We’re deep into week 2 of teaching a Lean LaunchPad class for Life Sciences and Health Care (therapeutics, diagnostics, devices and digital health) this October at UCSF with a team of veteran venture capitalists.
Part 1 of this post described the issues in the drug discovery. Part 2 covered medical devices and digital health. Part 3 described what we’re going to do about it.
This is post is a brief snapshot of our progress.
Vitruvian is one of the 28 teams in the class. The team members are:Dr. Hobart Harris Chief of General Surgery, Vice-Chair of the Department of Surgery, and a Professor of Surgery at UCSF. Dr. Harris is also a Principal Investigator in the UCSF Surgical Research Laboratory at San Francisco General Hospital.Dr. David Young, Professor of Plastic Surgery at UCSF. His area of expertise includes wound healing, microsurgery, and reconstruction after burns and trauma. His research interests include the molecular mechanisms of wound healing and the epidemiology and treatment of soft tissue infections.Sarah Seegal is at One Medical Sarah is interested in increasing the quality and accessibility of healthcare services. Sarah worked with Breakthrough.com to connect individuals with professional therapists for online sessions.Cindy Chang is a Enzymologist investigating novel enzymes involved in biofuel and chemical synthesis in microbes at LS9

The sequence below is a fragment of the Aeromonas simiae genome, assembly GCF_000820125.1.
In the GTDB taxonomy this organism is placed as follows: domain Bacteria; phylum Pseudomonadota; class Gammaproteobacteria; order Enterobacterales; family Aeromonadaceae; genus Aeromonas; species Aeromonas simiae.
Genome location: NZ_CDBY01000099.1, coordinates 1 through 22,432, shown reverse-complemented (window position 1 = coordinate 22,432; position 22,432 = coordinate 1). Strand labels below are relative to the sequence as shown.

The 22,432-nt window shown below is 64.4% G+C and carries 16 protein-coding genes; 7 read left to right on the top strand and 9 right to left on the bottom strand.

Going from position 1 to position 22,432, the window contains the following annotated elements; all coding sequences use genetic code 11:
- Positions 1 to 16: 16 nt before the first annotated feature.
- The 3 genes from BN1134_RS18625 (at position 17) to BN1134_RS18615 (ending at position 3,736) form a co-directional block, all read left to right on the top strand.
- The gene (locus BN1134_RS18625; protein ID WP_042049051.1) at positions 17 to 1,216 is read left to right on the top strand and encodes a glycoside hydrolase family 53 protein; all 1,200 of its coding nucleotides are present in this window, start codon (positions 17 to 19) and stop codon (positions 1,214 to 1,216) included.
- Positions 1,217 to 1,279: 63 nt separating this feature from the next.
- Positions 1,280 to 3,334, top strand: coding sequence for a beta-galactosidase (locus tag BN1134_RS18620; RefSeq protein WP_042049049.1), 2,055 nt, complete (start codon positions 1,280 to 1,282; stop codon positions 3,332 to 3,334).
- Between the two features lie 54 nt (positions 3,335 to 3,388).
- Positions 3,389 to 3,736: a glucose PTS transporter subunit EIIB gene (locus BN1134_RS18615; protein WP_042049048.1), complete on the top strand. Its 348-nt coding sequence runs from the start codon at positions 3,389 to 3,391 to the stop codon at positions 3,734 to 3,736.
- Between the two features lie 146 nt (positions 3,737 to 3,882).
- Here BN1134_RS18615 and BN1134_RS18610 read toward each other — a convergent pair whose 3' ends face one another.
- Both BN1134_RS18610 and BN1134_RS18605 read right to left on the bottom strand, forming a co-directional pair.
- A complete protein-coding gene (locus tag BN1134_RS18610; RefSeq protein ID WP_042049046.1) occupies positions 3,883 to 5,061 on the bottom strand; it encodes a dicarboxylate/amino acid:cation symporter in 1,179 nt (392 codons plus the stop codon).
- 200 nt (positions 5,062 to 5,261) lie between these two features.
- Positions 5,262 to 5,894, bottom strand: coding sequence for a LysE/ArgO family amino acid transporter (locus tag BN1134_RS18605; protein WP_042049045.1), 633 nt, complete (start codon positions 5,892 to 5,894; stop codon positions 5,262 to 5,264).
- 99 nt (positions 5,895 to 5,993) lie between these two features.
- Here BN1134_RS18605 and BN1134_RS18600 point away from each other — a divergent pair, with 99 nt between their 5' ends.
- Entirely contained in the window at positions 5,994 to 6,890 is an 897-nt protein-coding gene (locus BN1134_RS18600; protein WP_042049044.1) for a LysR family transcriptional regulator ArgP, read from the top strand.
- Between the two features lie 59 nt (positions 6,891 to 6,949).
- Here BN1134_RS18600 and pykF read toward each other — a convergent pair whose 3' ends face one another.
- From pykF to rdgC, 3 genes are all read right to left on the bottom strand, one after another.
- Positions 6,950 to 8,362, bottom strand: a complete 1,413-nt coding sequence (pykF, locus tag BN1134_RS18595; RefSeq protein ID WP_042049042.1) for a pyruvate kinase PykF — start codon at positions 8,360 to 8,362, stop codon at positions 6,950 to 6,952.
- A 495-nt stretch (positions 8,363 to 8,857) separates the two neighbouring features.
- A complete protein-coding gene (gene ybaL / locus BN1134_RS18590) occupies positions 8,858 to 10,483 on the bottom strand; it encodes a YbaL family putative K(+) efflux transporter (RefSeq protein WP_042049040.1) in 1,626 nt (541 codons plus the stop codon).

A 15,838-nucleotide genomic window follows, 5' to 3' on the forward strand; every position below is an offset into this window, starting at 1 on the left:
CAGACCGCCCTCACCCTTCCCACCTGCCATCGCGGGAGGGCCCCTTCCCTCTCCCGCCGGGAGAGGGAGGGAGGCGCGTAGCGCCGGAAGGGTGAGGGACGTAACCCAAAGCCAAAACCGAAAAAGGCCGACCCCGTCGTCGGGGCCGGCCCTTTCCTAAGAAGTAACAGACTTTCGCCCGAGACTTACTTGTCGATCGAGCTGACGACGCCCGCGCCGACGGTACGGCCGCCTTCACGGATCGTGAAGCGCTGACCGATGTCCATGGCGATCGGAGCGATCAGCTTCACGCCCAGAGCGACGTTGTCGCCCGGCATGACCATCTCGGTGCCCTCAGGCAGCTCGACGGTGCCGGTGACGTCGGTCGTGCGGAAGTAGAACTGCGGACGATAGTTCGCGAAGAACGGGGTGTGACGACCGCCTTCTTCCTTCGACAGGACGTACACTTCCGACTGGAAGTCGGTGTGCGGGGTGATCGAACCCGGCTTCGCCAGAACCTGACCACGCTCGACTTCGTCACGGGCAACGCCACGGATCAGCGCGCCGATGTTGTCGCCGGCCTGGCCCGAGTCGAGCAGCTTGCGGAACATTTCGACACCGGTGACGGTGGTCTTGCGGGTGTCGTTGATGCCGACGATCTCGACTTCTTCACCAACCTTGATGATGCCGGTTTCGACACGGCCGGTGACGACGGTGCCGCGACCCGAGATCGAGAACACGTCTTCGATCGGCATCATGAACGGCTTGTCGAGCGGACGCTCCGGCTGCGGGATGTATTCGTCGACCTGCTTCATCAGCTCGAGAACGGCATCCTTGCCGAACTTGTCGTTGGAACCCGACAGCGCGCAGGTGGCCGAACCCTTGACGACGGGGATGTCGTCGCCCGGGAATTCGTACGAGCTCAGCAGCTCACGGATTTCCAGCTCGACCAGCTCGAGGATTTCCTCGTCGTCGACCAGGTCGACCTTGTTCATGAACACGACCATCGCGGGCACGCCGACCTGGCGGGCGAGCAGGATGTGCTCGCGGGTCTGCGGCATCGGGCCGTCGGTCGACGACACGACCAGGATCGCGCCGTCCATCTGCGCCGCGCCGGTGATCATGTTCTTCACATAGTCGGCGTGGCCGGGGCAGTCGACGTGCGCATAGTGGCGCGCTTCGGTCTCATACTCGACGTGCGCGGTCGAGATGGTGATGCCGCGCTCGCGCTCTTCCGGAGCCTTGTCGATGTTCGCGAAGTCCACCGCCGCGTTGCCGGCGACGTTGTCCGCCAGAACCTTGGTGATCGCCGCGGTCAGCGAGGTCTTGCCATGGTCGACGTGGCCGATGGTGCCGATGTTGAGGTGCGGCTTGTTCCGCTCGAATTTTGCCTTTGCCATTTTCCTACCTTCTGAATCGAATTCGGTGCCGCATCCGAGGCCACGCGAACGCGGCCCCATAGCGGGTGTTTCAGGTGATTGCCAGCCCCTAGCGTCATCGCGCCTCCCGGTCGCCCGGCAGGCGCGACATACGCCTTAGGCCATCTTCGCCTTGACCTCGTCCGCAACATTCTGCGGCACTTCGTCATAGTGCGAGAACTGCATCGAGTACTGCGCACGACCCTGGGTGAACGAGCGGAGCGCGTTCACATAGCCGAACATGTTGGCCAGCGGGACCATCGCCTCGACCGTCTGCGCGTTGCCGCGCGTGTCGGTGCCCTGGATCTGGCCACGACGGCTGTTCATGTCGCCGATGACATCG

Vitruvian’s first product, MyoSeal, promotes wound repair via biocompatible microparticles plus a fibrin tissue sealant that has been shown to prevent incisional hernias through enhanced wound healing. The team believed that surgeons would embrace the product and pay thousands to use it. In week 2 of the class 14 of their potential customers (surgeons) told the team otherwise.
Watch this 90-second clip and find out how the Lean LaunchPad class saved them years.
Lessons LearnedGet out of the building